For centuries Newport, not Cardiff, was the main social, political, cultural and economic centre of the South East Wales Valleys. These valleys’ roads, canals, rivers and railways acted as the blackened arteries for Newport’s beating heart of commerce – in the space of forty years, from 1800 to 1840, the population of these areas boomed. As David JV Jones notes in his insightful work The Last Rising: The Newport Chartist Insurrection of 1839 when describing the results of a government inquiry, led by Seymour Tremenheere, into the Chartist movement, he comments:
They discovered a geography, an economy, and a society which had few parallels and fewer precedents. ‘The localities in which the vast populations of the hills are congregated are remote and peculiar,’ Tremenheere reflected a few years later. ‘From the central chain of moorland, separating the counties of Monmouth, Brecon and Glamorgan, numerous valleys run off at right angles towards [Newport].’ These valleys … produced a substantial share of Britain’s wealth.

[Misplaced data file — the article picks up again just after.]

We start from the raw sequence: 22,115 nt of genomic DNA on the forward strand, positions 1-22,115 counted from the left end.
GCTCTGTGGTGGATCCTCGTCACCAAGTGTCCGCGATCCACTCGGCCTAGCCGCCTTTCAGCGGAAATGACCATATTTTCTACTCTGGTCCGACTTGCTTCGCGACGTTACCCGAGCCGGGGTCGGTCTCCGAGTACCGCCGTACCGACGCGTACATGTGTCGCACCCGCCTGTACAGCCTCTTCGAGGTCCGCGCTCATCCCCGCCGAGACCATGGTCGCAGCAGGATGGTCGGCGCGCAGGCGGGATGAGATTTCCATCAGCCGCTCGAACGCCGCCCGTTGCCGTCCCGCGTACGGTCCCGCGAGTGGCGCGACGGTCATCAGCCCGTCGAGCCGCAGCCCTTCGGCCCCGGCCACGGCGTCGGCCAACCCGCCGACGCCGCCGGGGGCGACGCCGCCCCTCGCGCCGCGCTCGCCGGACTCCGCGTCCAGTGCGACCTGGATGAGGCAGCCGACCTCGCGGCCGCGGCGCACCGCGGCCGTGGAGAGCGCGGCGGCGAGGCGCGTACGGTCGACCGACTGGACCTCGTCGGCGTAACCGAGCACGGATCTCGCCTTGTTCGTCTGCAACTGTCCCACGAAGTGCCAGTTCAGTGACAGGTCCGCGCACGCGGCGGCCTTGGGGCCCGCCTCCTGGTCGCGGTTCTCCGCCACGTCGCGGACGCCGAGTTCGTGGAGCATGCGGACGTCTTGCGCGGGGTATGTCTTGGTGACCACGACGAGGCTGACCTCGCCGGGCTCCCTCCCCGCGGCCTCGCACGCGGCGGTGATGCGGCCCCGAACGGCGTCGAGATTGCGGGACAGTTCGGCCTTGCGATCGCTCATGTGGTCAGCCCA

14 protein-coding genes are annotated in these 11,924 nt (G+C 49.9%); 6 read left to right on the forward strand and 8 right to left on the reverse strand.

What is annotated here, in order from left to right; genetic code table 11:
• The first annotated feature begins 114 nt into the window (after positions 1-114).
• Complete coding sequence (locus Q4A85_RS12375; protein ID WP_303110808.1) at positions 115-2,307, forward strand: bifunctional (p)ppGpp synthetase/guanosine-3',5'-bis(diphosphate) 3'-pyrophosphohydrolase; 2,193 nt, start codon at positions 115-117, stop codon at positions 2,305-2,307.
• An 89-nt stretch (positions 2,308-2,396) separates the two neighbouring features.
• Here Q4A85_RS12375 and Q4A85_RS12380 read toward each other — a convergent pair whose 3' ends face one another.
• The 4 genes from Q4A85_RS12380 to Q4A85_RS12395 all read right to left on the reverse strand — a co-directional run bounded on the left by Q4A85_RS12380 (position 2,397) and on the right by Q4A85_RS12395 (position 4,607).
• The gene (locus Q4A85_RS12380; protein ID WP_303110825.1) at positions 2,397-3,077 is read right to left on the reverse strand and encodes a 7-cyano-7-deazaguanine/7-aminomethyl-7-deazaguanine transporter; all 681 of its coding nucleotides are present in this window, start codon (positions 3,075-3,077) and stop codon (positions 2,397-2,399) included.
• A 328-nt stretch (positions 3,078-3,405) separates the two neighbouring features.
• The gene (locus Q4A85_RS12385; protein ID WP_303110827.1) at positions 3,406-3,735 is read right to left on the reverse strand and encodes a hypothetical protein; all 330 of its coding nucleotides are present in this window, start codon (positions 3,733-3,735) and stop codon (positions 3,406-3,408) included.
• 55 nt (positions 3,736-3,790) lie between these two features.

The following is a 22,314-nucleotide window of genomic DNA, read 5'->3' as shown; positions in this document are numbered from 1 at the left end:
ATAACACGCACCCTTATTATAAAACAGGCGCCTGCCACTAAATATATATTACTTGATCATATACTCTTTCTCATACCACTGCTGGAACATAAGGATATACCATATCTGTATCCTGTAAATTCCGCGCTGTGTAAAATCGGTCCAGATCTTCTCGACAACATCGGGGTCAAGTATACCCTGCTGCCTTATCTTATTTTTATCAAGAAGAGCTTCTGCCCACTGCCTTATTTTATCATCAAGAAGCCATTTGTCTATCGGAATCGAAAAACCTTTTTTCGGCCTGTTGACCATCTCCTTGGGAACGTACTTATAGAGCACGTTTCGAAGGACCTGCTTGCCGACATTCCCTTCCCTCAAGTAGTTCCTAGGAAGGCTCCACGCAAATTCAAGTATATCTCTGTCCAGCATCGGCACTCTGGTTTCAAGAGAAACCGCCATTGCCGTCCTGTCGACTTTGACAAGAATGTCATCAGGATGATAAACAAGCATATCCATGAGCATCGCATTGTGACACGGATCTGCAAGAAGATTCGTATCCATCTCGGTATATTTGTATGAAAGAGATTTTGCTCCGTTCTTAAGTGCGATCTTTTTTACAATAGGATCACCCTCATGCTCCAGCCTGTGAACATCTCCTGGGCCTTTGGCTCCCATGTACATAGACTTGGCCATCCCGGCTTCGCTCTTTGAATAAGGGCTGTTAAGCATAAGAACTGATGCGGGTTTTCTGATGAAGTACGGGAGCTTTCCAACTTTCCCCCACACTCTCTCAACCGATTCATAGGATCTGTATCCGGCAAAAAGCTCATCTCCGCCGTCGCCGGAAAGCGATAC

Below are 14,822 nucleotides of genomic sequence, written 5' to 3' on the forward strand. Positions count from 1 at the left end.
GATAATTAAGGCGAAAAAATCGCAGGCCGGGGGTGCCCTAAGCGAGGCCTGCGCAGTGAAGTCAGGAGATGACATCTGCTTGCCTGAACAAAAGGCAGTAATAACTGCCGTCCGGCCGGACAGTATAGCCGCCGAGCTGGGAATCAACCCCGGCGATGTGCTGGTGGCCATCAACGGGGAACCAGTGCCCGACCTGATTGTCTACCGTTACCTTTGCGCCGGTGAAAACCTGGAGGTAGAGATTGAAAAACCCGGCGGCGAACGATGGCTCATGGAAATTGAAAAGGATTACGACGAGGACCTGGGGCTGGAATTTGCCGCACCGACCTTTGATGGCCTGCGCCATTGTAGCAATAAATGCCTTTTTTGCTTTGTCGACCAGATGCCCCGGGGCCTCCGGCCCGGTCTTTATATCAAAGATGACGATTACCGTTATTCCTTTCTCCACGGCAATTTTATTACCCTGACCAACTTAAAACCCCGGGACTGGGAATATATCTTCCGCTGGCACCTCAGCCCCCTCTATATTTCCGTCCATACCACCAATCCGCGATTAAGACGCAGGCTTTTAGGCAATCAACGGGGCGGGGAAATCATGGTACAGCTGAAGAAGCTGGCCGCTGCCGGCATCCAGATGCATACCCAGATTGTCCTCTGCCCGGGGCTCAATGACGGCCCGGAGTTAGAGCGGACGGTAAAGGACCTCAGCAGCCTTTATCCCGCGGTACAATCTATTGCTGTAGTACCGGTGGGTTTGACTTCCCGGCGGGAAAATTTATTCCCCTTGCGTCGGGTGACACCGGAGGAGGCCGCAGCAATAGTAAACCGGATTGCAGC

This network of transportation links, primarily designed for the flow of coal, tin and iron, allowed also for a free movement of ideas, radical thought and a revolutionary spirit. With Newport acting as the terminus of these trade and philosophical arteries it was inevitable that the largest town in the area would also become the focal point for any uprising.